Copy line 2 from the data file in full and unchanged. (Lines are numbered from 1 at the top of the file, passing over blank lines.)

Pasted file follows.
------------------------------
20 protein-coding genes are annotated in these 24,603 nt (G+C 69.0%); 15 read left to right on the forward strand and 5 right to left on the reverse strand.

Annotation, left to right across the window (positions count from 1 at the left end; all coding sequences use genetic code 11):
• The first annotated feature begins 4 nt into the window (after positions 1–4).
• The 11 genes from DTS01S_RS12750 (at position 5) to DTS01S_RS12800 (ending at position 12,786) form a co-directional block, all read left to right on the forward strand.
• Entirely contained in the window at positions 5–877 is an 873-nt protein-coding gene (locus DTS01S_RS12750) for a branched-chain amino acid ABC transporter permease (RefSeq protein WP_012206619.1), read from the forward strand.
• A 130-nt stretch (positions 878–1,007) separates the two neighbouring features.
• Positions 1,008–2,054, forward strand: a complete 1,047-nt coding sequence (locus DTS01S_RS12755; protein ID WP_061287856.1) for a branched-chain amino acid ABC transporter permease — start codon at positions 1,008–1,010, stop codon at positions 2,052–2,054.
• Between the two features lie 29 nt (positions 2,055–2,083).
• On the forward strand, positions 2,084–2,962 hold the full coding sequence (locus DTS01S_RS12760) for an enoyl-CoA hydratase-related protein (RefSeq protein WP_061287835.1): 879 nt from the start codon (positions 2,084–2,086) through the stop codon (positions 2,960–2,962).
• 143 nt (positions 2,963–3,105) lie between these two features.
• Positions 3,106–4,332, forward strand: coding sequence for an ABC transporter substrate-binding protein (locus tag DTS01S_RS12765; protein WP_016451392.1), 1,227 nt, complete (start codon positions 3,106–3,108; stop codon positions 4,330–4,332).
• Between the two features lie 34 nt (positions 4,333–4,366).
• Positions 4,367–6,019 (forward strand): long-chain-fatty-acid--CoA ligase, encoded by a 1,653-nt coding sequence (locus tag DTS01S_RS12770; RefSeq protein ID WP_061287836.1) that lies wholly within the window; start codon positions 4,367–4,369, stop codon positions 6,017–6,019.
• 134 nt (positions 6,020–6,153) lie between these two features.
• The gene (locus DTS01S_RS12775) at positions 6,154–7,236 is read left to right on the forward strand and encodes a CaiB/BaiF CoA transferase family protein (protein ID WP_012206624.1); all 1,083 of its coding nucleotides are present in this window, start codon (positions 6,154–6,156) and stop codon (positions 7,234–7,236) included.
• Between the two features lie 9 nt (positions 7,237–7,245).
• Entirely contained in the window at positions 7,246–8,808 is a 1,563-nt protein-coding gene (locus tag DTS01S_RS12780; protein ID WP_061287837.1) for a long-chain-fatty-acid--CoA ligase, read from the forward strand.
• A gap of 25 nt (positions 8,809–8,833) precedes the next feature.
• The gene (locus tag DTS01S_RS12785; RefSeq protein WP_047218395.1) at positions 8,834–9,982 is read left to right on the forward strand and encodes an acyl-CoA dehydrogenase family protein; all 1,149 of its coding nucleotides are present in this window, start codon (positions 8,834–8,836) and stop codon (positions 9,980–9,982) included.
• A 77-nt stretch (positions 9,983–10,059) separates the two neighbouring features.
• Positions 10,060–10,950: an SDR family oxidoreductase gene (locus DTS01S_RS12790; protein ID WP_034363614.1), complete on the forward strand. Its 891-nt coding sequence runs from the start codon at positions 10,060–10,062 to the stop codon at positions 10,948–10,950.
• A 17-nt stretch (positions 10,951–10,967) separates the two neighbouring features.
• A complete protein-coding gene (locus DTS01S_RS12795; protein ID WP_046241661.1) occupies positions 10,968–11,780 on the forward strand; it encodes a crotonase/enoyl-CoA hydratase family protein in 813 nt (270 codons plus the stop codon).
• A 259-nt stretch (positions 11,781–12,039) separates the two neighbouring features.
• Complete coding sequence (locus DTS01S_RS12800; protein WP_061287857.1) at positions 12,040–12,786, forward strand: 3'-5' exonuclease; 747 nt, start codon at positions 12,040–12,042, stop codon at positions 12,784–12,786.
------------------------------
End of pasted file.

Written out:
Annotation, left to right across the window (positions count from 1 at the left end; all coding sequences use genetic code 11):